From Associated Press - The European Union's drug regulatory agency announced today that the AstraZeneca COVID-19 vaccine does not appear to increase the overall occurrence of blood clots. The agency noted that the benefits of being vaccinated with it outweigh any potential risks.
Shortly after the announcement was made, France, Italy, and Germany announced that they will resume using the vaccine on Friday. Spain, Portugal, and the Netherlands announced they will resume using the vaccine next week.
More than a dozen nations around the world suspended their use of AstraZeneca's COVID vaccine after approximately 37 recipients experienced dangerous blood clots shortly after being vaccinated. Some of those incidences resulted in death.
A spokeswoman from the safety committee of the European Medicines Agency stated, "This is a safe and effective vaccine." The European Medicines Agency then recommended adding descriptions of the clotting incidences to the vaccine leaflets for recipients to review and be made aware of before being vaccinated.
Shortly after today's news broke in the European Union, President Joe Biden announced that the U.S. will send around 1.5 million doses of the AstraZeneca vaccine to Canada and 2.5 million doses to Mexico. Despite the AstraZeneca vaccine still not being approved for use in the US, this marks the first time Biden has agreed to share doses with other countries.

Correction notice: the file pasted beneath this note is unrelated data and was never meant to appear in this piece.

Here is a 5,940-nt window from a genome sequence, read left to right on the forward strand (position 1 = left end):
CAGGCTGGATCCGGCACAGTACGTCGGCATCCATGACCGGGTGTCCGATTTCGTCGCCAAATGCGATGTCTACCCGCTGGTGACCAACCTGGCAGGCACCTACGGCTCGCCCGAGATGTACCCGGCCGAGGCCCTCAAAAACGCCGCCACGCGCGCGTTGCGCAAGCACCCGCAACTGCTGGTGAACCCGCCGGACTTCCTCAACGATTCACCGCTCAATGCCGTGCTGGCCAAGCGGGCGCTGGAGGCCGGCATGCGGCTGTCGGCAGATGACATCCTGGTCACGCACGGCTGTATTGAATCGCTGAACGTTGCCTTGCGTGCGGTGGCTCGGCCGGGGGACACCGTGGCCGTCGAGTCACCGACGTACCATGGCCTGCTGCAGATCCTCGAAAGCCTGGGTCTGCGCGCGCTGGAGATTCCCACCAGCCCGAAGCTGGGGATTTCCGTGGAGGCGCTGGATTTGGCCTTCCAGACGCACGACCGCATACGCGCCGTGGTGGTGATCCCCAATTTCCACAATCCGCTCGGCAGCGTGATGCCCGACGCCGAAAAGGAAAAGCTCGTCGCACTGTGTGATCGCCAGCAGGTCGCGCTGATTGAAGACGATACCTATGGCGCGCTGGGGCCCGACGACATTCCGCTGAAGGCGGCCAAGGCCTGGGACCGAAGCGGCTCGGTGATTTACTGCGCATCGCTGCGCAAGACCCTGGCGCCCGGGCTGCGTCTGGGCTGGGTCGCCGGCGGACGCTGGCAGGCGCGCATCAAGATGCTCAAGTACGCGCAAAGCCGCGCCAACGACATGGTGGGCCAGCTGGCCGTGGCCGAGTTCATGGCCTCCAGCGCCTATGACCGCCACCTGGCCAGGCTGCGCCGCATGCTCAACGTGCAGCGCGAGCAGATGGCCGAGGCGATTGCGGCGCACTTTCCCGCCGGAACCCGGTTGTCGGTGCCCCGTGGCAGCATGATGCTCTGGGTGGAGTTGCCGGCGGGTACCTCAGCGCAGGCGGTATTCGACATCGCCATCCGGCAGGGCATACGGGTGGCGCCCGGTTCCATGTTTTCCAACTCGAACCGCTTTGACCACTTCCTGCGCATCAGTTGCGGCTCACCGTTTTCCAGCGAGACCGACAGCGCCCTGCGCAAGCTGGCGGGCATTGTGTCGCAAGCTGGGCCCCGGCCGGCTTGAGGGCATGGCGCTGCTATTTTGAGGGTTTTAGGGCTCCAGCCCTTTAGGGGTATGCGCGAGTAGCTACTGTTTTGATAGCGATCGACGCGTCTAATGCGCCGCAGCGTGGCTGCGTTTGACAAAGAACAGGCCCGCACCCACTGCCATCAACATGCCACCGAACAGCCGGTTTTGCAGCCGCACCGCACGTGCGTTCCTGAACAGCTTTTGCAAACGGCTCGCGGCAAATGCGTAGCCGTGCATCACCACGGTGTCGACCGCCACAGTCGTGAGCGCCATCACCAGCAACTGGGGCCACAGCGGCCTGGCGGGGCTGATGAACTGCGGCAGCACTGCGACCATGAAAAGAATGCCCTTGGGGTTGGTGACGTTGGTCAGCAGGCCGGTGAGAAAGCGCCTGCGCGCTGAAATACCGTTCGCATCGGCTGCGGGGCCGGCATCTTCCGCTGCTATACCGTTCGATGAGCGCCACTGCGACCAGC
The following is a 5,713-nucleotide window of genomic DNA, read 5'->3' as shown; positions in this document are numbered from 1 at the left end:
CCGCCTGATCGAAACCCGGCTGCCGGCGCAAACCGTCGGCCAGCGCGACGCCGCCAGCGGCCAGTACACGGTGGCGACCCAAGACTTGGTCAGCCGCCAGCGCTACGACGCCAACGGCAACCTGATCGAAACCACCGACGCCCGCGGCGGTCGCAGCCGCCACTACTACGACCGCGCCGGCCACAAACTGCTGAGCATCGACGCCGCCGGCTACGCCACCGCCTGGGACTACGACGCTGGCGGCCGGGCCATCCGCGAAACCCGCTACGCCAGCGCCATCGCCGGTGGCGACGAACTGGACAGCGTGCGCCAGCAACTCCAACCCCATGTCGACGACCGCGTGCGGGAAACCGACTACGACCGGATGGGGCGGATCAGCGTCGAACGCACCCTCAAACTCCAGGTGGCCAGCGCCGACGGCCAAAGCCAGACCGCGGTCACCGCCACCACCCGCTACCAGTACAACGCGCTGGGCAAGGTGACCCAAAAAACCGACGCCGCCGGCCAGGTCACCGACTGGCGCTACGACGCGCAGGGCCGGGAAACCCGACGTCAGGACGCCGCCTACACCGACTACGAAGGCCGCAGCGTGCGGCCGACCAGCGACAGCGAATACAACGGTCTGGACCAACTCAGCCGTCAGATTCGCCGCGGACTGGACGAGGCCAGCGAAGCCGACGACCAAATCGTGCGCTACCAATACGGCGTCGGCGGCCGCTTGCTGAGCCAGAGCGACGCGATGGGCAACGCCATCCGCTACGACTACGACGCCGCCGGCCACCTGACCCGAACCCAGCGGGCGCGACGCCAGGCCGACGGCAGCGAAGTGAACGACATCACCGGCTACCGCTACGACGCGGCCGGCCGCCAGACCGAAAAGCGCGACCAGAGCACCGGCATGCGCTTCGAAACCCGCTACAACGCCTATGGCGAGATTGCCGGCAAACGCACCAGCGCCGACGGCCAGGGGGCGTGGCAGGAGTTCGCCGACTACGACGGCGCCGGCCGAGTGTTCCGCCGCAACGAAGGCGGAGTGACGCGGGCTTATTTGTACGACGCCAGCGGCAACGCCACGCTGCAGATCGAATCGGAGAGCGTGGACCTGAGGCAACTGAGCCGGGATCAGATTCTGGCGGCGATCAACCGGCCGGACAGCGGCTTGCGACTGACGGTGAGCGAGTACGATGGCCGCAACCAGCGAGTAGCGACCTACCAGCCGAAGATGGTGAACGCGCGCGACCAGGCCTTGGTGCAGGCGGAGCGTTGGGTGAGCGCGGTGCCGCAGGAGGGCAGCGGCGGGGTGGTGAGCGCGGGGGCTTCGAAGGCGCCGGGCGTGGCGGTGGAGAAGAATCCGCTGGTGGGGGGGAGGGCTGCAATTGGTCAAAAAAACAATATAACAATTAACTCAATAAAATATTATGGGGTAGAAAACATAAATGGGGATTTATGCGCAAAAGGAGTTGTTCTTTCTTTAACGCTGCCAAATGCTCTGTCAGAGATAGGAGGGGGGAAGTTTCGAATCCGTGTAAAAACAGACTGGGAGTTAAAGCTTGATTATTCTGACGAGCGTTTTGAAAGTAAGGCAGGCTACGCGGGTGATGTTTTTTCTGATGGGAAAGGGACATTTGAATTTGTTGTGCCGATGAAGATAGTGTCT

The expectation in exporting vaccines is that the US will export vaccines now, and Canada and Mexico will return doses to the US later this year. This agreement comes at a time when Canada and Mexico continue lagging far behind the US and many European countries on vaccine rollouts, as they have relied entirely on importing vaccines from other countries thus far.
The US has secured approximately 300 million AstraZeneca doses. The Biden administration has not disclosed how many of the doses have already been supplied, but a New York Times report from March 11 indicated that a facility in Ohio currently holds approximately 30 million doses.
Image from New Scientist